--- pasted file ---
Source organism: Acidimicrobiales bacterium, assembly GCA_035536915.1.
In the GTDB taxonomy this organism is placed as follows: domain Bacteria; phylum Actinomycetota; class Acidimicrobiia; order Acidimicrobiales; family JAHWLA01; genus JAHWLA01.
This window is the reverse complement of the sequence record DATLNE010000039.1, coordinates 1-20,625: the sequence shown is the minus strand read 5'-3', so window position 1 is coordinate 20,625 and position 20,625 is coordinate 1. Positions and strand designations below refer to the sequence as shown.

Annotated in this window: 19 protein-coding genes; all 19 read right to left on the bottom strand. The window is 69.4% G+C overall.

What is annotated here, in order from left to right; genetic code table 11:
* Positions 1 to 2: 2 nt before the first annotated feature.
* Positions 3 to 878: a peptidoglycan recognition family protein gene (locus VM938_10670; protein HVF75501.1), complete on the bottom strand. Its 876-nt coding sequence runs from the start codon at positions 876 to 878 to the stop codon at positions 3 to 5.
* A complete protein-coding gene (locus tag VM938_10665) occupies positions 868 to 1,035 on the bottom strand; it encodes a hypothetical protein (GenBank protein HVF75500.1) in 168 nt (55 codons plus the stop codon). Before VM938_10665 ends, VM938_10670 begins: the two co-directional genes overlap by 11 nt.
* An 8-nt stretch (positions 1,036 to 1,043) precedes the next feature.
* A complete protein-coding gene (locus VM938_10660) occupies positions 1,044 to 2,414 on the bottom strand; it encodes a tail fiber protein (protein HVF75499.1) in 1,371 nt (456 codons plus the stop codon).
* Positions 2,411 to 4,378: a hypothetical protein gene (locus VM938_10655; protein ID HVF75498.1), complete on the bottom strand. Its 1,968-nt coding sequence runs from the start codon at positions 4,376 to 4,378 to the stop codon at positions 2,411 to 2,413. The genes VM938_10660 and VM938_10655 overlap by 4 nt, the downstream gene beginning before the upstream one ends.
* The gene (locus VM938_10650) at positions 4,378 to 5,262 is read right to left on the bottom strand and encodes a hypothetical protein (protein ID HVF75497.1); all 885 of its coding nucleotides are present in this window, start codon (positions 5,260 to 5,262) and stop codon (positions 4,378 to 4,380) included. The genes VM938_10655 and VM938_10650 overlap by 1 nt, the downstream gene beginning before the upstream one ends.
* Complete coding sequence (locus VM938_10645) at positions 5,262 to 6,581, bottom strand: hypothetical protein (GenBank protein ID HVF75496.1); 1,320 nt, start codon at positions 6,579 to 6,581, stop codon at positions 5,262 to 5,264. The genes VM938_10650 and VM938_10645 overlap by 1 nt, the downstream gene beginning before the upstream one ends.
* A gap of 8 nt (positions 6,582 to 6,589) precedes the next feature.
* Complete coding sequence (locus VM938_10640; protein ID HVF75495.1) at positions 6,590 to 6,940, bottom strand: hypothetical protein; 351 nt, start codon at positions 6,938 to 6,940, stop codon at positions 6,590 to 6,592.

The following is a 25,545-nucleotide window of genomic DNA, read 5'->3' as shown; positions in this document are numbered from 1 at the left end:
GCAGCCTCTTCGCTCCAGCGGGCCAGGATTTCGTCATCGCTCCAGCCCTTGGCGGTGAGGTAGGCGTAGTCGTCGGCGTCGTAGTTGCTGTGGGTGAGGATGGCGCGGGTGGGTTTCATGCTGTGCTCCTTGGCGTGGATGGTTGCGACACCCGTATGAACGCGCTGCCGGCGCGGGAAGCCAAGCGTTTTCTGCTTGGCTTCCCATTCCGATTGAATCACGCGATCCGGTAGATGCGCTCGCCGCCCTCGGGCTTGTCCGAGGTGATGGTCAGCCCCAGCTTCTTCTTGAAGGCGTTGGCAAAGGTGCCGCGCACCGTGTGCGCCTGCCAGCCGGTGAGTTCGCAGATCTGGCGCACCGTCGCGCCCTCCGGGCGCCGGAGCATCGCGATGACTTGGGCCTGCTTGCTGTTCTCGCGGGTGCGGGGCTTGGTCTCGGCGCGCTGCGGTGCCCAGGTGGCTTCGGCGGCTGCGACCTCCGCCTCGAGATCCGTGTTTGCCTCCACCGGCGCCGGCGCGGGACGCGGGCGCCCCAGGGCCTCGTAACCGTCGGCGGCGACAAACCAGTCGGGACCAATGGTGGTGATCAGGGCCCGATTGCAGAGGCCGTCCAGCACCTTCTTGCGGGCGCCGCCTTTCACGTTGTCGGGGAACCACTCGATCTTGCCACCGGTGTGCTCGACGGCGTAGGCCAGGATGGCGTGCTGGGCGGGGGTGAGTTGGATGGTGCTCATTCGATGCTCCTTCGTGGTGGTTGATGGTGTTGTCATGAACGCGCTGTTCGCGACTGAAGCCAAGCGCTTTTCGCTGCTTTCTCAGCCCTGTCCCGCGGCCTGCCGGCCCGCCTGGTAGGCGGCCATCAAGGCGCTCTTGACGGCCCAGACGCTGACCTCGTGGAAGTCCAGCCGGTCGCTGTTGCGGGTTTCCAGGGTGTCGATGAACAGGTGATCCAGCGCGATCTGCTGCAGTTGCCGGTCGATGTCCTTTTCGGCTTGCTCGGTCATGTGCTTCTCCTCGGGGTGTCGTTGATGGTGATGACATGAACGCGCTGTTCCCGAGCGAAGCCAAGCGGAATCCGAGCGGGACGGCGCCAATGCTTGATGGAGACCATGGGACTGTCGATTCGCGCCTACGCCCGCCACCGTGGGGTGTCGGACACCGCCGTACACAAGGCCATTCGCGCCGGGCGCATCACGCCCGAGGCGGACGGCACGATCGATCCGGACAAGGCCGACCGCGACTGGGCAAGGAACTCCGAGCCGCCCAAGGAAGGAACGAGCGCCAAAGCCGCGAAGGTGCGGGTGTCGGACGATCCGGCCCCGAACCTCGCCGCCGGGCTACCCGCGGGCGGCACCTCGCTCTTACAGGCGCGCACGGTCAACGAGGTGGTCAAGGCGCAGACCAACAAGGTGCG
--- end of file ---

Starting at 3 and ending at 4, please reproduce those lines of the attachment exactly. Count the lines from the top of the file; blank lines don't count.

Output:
This window is the reverse complement of the sequence record DATLNE010000039.1, coordinates 1-20,625: the sequence shown is the minus strand read 5'-3', so window position 1 is coordinate 20,625 and position 20,625 is coordinate 1. Positions and strand designations below refer to the sequence as shown.

Annotated in this window: 19 protein-coding genes; all 19 read right to left on the bottom strand. The window is 69.4% G+C overall.